Monday workshop

On Monday, my intention was to share the spiritual teachings about the visionary ascent that can be made to transcend time and access the higher wisdom. This is the subject of my new book, the Pyramid of Fire, co-authored with the late poet, philosopher, and translator Marty Matz. Before I began the readings from the text of the Pyramid of Fire (which is from a previously unknown Aztec pictographic book), I summarized how the galactic alignment is a core idea in many of the world's spiritual traditions—especially Mithraism, the Vedic Yuga doctrine, and Neoplatonic philosophy, all the way up to William Blake. Really interesting, and completely new, perspectives, first explored in my 2002 book Galactic Alignment. The Blake connection is very recent, however (based on the amazing two-volume Bollingen study by Kathleen Raine called Blake and Tradition—wow!). In a sense, Blake's "Circle of Destiny" model is basically the same as the Tree of Life model.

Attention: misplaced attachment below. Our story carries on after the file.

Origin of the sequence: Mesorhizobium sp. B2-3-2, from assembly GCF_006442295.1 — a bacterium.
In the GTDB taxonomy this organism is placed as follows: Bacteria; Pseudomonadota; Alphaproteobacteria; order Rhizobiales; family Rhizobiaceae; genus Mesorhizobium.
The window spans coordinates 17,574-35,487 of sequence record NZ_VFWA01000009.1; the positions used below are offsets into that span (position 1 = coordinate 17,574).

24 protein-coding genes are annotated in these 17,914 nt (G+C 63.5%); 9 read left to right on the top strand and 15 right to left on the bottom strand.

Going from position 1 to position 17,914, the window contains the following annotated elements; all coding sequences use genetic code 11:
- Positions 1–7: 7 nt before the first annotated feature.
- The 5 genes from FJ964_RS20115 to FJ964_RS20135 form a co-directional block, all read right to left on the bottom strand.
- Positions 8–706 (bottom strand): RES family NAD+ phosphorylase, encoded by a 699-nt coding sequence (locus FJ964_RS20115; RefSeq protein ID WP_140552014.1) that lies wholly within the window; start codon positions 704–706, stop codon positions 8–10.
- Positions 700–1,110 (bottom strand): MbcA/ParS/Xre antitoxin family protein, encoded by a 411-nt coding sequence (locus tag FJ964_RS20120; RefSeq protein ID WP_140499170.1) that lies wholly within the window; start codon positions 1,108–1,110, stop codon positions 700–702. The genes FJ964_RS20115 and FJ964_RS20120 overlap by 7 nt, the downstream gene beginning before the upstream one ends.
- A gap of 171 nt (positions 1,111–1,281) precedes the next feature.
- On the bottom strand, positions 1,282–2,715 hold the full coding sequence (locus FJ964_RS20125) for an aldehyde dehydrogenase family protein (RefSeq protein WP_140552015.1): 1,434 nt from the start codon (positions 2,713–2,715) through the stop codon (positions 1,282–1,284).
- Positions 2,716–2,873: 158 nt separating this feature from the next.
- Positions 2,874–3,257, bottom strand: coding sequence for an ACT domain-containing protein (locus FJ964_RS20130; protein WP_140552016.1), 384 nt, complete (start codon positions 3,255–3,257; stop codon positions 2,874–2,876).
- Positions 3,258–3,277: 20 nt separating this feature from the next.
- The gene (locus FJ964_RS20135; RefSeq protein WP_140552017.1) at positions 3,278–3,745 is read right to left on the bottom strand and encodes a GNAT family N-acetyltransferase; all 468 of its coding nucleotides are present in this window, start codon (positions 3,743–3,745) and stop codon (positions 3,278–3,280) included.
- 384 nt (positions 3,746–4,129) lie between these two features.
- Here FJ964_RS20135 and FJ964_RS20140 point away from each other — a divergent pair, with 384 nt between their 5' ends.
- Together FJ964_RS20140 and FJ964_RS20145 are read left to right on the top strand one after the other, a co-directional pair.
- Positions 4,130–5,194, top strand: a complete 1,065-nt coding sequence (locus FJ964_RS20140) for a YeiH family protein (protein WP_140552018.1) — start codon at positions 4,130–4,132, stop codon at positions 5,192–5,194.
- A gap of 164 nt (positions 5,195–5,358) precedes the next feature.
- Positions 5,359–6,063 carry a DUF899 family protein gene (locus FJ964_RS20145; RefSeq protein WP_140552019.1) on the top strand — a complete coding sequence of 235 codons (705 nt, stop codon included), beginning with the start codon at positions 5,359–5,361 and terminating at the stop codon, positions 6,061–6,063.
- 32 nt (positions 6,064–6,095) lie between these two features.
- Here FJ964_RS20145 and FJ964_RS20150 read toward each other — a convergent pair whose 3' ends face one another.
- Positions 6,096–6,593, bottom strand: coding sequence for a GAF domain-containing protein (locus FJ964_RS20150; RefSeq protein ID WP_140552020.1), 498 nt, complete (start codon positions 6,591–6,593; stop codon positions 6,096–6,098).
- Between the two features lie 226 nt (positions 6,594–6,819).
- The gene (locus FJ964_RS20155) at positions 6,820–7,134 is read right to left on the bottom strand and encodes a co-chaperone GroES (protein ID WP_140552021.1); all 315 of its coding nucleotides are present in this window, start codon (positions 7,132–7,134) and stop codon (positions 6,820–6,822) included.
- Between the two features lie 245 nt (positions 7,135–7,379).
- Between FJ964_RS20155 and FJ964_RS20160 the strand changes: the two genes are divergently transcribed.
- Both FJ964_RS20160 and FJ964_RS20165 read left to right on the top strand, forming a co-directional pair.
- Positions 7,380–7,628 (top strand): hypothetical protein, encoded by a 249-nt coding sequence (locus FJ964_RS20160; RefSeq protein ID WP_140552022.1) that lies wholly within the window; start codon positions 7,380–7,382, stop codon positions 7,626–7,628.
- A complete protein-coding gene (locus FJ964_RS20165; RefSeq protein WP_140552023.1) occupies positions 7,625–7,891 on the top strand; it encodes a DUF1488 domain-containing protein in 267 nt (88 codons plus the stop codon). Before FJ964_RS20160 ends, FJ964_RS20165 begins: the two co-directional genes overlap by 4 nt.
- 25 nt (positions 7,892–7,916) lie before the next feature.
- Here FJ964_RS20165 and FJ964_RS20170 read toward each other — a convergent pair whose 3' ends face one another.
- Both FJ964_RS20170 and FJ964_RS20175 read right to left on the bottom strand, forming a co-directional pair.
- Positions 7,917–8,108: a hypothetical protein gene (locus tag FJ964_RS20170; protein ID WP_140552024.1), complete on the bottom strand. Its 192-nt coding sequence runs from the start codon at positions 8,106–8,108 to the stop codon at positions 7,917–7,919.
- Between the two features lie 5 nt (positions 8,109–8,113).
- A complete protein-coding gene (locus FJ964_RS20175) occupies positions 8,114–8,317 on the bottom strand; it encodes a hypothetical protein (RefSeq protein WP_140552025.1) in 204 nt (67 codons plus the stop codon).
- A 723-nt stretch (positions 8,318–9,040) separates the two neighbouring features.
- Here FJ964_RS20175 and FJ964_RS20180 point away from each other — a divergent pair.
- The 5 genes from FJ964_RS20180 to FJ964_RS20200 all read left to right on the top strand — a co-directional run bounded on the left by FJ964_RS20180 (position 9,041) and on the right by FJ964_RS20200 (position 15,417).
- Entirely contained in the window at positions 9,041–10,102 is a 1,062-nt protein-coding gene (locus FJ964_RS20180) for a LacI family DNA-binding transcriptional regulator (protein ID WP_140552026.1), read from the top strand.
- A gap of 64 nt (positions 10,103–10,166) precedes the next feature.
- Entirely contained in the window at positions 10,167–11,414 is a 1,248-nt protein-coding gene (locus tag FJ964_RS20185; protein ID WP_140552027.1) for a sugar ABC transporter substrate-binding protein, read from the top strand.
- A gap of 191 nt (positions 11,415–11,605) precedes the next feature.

In my Monday workshop, I also emphasized how the three universal sacred science principles are not to be limited to discussions of abstract mathematical concepts, but manifest anthropomorphically in triad deities, such as the three Kalevala heroes in Finland, the Logos-Eros-Dios triad, or in the three cosmic avatars in Mesoamerican cosmology, associated with the three astronomical/cosmic centers:

Zenith Center / Pleiades = Quetzalcoatl

Polar Center / Big Dipper = Seven Macaw

Galactic Center / December solstice sun = One Hunahpu.

These ideas were first presented years ago, in Maya Cosmogenesis 2012 (1998).

JMJ December 5, 2004.